· Real gross domestic product (GDP) increased in 47 states and the District of Columbia in the fourth quarter of 2017, according to the U.S. Bureau of Economic Analysis. Real GDP growth ranged from 5.2% in Texas to negative 1.3% in North Dakota. Durable goods manufacturing increased 7.2 percent nationally and contributed to growth in every state and the District of Columbia. This industry was the leading contributor to the increases in real GDP in five of the ten fastest growing states. In the year 2017, real GDP grew in 47 states and the District of Columbia. Real GDP growth ranged from 4.4% in Washington to negative 0.2% in Louisiana.
· Sales of merchant wholesalers in March were up 0.3% from the previous month, and were up 7.3% from a year ago. Inventories were up 0.3% from the previous month, and were up 5.5% from March 2017. The March inventories/sales ratio was 1.26, compared with 1.28 in March of 2017.
· The federal government budget ran a surplus of $214.3 billion in April, following a deficit of $208.7 billion in the previous month. The cumulative budget deficit for the first seven months of fiscal year 2018 was $385.4 billion, compared with a deficit of $344.4 billion for the same period of the previous fiscal year.
· In March, consumer credit increased at an annual rate of 3.6%, according to the Board of Governors of the Federal Reserve System. Revolving credit decreased at an annual rate of 3.0%, while non-revolving credit increased at an annual rate of 6.0%.
· The import price index increased 0.3% in April, following a 0.2% decrease in the previous month. The export price index increased 0.6%, following a 0.3% increase in the previous month. The import price index increased 3.3% from April 2017, while the price index for exports increased 3.8%.
· The producer price index for final demand (headline index) increased 0.1% in April, following a 0.3% increase in the previous month. The index for final demand less foods, energy, and trade increased 0.1%, after an increase of 0.4% in March. The producer price index for final demand increased 2.6% for the 12 months ended in April, while the index for final demand less foods, energy, and trade increased 2.5%.
· The consumer price index (headline index) increased 0.2% in April, following a 0.1% decrease in the previous month. The core index increased 0.1%, following a 0.2% increase in the previous month. The consumer price index increased 2.5% for the 12-month period ending in April, while the core index rose 2.1%.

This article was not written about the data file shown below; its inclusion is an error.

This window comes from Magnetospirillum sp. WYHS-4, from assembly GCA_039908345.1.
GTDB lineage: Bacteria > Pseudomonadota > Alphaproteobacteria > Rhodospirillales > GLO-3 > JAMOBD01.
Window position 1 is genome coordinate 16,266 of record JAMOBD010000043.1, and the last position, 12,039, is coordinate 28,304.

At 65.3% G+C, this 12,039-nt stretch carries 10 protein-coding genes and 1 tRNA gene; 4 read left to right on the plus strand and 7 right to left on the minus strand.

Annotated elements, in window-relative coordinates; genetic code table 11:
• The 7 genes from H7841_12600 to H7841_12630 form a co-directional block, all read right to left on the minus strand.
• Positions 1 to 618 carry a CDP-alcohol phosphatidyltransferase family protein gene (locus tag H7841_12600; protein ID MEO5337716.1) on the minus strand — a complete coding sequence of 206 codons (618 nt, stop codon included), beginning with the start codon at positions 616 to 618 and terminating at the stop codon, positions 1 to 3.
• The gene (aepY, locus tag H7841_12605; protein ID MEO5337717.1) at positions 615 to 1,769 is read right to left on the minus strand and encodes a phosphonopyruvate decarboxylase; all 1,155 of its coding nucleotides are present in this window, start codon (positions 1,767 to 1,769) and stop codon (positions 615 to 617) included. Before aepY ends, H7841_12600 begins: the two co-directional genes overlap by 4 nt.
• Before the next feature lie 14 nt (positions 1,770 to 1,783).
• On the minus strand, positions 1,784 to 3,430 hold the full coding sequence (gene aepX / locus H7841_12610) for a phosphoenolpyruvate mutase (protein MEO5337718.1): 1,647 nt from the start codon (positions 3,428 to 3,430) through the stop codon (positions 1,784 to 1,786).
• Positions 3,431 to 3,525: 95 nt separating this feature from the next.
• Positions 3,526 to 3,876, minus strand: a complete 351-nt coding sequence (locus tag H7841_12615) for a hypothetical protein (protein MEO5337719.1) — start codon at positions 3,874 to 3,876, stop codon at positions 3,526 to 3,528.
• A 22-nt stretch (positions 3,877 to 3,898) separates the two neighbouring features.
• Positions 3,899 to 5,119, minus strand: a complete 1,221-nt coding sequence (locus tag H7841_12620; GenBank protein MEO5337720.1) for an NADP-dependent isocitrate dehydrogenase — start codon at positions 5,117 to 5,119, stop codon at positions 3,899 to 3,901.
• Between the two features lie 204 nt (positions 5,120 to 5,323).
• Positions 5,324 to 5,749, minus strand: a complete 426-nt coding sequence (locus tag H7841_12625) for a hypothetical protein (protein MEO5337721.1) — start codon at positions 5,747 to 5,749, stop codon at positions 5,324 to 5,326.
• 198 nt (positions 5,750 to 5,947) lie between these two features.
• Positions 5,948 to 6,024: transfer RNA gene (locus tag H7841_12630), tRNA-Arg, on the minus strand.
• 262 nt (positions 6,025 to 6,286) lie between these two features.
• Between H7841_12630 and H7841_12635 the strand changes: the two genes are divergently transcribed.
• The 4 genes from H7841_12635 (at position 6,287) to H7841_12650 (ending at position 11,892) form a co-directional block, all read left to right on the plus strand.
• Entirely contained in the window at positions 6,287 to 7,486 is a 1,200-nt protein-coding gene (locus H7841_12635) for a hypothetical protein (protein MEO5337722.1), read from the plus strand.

· Real average hourly earnings for all employees were virtually unchanged from March to April. This result stems from a 0.1% increase in average hourly earnings combined with a 0.2% increase in the consumer price index.
· The advance figure for initial claims for unemployment insurance was unchanged at 211 thousand in the week ending May 5. The 4-week moving average was 216 thousand, a decrease of 5.5 thousand from the previous week’s average. This was the lowest level for this average since December 20, 1969, when it was 214.5 thousand.
· There were 6.6 million job openings on the last business day of March, the highest figure since the beginning of the series in December 2000. The job openings rate for March was 4.2%, compared with 3.7% a year ago. The number of hires was virtually unchanged at 5.4 million in March. There were 5.3 million total separations, little changed from February.
· The results of Freddie Mac’s Primary Mortgage Market Survey showed average fixed mortgage rates were virtually unchanged over the past week. The 30-year fixed mortgage rate averaged 4.55% for the week ending May 10, unchanged from last week. A year ago at this time, the 30-year fixed-rate averaged 4.05%. The 15-year fixed mortgage rate averaged 4.01%, down from last week when it averaged 4.03%. A year ago at this time, the 15-year fixed-rate averaged 3.29%.
· Mortgage applications decreased 0.4% from a week earlier, according to data from Mortgage Bankers Association’s (MBA) Weekly Applications Survey for the week ending May 4th.